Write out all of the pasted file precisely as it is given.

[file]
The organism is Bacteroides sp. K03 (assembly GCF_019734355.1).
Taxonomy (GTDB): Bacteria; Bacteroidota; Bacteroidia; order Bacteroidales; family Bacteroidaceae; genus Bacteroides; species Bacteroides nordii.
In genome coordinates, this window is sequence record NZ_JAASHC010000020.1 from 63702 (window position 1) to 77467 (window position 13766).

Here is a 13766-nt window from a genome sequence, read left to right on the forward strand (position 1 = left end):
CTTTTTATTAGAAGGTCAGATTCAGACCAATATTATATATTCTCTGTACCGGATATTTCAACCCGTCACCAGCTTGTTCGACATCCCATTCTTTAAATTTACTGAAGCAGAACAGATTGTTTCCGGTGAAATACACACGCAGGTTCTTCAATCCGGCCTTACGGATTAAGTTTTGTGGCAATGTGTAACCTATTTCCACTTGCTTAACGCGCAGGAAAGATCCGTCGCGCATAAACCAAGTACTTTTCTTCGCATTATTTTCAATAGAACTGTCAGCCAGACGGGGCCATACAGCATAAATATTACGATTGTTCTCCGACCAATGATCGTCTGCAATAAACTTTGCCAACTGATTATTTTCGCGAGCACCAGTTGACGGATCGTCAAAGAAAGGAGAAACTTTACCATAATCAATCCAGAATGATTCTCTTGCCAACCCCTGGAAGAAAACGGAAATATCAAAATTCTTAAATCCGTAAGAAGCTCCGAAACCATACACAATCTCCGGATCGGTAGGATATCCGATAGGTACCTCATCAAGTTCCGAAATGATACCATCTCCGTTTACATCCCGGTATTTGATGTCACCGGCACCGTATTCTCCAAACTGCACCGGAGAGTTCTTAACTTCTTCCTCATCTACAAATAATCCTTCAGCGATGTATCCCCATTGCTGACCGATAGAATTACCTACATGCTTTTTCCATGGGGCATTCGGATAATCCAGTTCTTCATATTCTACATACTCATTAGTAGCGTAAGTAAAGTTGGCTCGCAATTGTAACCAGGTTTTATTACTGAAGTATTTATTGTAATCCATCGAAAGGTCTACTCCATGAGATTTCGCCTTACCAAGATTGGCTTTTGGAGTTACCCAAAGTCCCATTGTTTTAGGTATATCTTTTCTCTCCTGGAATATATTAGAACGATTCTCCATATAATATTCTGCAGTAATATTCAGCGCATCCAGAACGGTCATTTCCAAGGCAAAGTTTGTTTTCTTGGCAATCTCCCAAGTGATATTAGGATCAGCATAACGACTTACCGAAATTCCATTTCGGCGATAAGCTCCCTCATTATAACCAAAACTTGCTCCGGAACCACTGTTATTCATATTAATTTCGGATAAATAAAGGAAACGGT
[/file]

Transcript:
The organism is Bacteroides sp. K03 (assembly GCF_019734355.1).
Taxonomy (GTDB): Bacteria; Bacteroidota; Bacteroidia; order Bacteroidales; family Bacteroidaceae; genus Bacteroides; species Bacteroides nordii.
In genome coordinates, this window is sequence record NZ_JAASHC010000020.1 from 63702 (window position 1) to 77467 (window position 13766).

Here is a 13766-nt window from a genome sequence, read left to right on the forward strand (position 1 = left end):
CTTTTTATTAGAAGGTCAGATTCAGACCAATATTATATATTCTCTGTACCGGATATTTCAACCCGTCACCAGCTTGTTCGACATCCCATTCTTTAAATTTACTGAAGCAGAACAGATTGTTTCCGGTGAAATACACACGCAGGTTCTTCAATCCGGCCTTACGGATTAAGTTTTGTGGCAATGTGTAACCTATTTCCACTTGCTTAACGCGCAGGAAAGATCCGTCGCGCATAAACCAAGTACTTTTCTTCGCATTATTTTCAATAGAACTGTCAGCCAGACGGGGCCATACAGCATAAATATTACGATTGTTCTCCGACCAATGATCGTCTGCAATAAACTTTGCCAACTGATTATTTTCGCGAGCACCAGTTGACGGATCGTCAAAGAAAGGAGAAACTTTACCATAATCAATCCAGAATGATTCTCTTGCCAACCCCTGGAAGAAAACGGAAATATCAAAATTCTTAAATCCGTAAGAAGCTCCGAAACCATACACAATCTCCGGATCGGTAGGATATCCGATAGGTACCTCATCAAGTTCCGAAATGATACCATCTCCGTTTACATCCCGGTATTTGATGTCACCGGCACCGTATTCTCCAAACTGCACCGGAGAGTTCTTAACTTCTTCCTCATCTACAAATAATCCTTCAGCGATGTATCCCCATTGCTGACCGATAGAATTACCTACATGCTTTTTCCATGGGGCATTCGGATAATCCAGTTCTTCATATTCTACATACTCATTAGTAGCGTAAGTAAAGTTGGCTCGCAATTGTAACCAGGTTTTATTACTGAAGTATTTATTGTAATCCATCGAAAGGTCTACTCCATGAGATTTCGCCTTACCAAGATTGGCTTTTGGAGTTACCCAAAGTCCCATTGTTTTAGGTATATCTTTTCTCTCCTGGAATATATTAGAACGATTCTCCATATAATATTCTGCAGTAATATTCAGCGCATCCAGAACGGTCATTTCCAAGGCAAAGTTTGTTTTCTTGGCAATCTCCCAAGTGATATTAGGATCAGCATAACGACTTACCGAAATTCCATTTCGGCGATAAGCTCCCTCATTATAACCAAAACTTGCTCCGGAACCACTGTTATTCATATTAATTTCGGATAAATAAAGGAAACGGT